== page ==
Washington Wizards fans tend to be a pretty hardcore bunch, for obvious reasons. The only bandwagon fans in DC wear RG3 jerseys. Hardcore basketball fans know better than to get too high or too low over summer league results, yet the tone of fan reaction is decidedly uneasy. Why?
Over the last few years, fans have expected relatively-stacked Wizards summer league teams to run the table or at least routinely flash dominance and that ever-tantalizing upside. Problem is, sloppy fundamental play often predominates, which shouldn't be all that concerning ... #summerleague, yeah? Yet that often seems to cross over into exhibition games, and before you know it, the A-team is getting its clock cleaned on the glass and blowing defensive rotations when games count.
Worrying about summer league play feels irrational, but it's more logical than you think. Still, there's an underlying anxiety greater than those nebulous fears. After all, it's hard to imagine the suddenly stalwart locker room coming out anything but laser focused this year. So what is it?
Quite a number of things are coming to a head: John Wall's max contract, OkAriza's contract's achieving expiring status, both Ernie Grunfeld's and Randy Wittman's contracts following suit, playoff expectations and whether or not Martell Webster will add hype man to the considerable number of hats he wears for the Wiz. We saw what happened last season when Wall was injured and the first half of the season was lost. One or more critical injuries could always sink the ship, but this season is different because the stakes are so much higher.
As clearly flawed as the Big 3 of an age past were, they had all proven their chops. Even if the Wizards of that time were the name-that-iteration of the Bucks with offense instead of defense (the humorists among you will note Grunfeld himself oversaw one of those squads ... also, many Bothans died to bring you that information). On paper, it isn't much of a stretch to suggest that this roster has the potential to become the best basketball squad DC has fielded in 35 years.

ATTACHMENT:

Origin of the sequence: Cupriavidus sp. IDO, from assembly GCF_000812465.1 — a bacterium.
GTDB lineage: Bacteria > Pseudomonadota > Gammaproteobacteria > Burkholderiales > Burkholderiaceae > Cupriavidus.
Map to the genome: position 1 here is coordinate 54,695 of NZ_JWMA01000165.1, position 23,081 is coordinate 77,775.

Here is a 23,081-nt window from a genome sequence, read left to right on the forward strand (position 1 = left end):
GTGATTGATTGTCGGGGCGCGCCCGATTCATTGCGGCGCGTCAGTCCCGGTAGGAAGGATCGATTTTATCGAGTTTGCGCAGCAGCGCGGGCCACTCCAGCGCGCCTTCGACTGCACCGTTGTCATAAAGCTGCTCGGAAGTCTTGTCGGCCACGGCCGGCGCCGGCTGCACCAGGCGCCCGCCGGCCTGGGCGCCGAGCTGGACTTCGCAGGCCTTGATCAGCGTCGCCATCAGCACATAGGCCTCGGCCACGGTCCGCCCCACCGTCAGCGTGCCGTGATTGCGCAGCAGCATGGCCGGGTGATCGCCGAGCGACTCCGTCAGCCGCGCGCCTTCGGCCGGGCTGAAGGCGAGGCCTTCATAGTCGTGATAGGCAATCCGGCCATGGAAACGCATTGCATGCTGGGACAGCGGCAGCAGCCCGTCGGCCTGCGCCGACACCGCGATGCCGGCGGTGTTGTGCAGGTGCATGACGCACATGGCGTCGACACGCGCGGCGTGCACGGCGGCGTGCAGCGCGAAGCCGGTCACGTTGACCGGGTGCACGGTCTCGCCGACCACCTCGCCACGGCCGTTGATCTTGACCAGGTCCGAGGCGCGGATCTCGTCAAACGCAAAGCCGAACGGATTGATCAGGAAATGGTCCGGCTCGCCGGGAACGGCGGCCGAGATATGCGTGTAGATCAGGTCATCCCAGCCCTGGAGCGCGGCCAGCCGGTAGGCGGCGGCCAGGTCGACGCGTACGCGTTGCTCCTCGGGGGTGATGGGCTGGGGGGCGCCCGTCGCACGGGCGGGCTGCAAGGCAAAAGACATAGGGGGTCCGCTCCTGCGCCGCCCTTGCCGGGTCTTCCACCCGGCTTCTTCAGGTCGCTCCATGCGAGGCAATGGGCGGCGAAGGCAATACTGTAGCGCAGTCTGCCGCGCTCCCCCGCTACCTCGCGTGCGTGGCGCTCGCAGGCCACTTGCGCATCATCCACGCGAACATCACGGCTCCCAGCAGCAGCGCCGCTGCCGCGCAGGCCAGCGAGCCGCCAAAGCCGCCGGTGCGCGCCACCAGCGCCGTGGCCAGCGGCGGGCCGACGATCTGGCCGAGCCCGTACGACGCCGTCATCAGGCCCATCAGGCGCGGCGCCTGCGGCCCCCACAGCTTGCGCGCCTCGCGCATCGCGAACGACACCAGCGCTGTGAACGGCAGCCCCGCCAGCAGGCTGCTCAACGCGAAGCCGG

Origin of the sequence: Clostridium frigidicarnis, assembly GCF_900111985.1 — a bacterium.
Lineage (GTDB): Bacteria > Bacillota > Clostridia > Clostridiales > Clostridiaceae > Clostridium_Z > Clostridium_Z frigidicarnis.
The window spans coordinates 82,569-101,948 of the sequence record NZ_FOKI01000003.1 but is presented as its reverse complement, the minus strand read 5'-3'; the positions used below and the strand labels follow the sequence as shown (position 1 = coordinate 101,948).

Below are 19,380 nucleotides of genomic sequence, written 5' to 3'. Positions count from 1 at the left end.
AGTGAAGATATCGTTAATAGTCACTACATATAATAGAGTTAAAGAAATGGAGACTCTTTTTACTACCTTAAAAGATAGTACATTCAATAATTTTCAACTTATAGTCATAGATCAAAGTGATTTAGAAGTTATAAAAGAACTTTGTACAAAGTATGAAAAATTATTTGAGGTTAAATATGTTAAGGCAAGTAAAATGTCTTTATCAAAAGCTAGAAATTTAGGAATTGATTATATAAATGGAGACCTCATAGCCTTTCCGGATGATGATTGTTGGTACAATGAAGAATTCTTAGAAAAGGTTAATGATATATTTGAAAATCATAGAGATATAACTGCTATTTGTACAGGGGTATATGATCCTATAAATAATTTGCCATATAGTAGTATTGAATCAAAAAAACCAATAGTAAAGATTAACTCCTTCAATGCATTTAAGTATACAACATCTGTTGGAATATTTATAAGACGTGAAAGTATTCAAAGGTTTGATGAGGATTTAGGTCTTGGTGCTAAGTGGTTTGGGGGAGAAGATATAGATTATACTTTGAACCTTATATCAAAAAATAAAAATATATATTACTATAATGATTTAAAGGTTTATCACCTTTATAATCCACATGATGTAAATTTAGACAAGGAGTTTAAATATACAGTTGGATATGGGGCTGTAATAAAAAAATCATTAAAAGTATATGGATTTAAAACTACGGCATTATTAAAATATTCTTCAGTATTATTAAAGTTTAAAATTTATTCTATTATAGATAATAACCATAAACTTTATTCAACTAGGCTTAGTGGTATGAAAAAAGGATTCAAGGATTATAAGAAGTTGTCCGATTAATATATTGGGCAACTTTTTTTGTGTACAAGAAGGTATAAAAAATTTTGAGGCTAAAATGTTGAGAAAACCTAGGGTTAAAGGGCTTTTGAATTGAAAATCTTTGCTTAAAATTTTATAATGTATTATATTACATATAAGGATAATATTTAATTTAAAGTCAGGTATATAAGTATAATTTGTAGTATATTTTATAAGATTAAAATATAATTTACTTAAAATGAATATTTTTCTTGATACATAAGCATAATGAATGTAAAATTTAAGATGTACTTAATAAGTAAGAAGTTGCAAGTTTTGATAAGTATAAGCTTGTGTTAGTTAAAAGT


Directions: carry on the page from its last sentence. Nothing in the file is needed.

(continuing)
But while there have been flashes of excellence and outright dominance, the fans and even the front office must continue to rely on something other than on-the-court results when they project the future. I stand by my late-March prediction: John Wall will get the five-year max. Consider this angle on a five-year max as well: Grunfeld needs Wall to burn up the league this year while becoming the epicenter of the locker room, and a five-year deal gives him every possible motivation to become the Wizards face of the franchise to the NBA world. I don't think playing chicken with Wall over the optional fifth year is something EG can stomach with his job on the line.
According to Martell Webster, the Wizards are aiming at the fifth seed in next year's playoffs. Drawing a straight line from last year's results? 46 wins and the franchise's best regular season result since 78/79. So when we pose the question: are the Wizards as constructed ready to surpass the Big 3 era in DC, it's not really an academic question at all. John Wall will (I believe) have his five year extension in hand, Ernie Grunfeld and Randy Wittman should know which way the watershed takes them, the fates of Trevor Ariza and Emeka Okafor should be clear (or resolved), the forward brigade should have stepped up (or not) in something approaching a final referendum and the (nominal) new Big 3 should be dominating, making noise and justifying their draft position, respectively.
There's a lot on the plate this season, and the Wizards are aiming at the whole enchilada. You yearned for a hungry team, Wiz fans? You got one.
More from Bullets Forever:
- Q&A: Nick Nurse discusses Glen Rice Jr's game, demeanor and more
- NBA Summer League, Wizards unable to keep Memphis off the boards in 90-83 loss
- Randy Wittman dishes on Otto Porter, Jan Vesely, Glen Rice Jr. and more
- NBA Summer League: Otto Porter's struggles are more expected than startling
- Washington Wizards begin talks on John Wall extension, according to report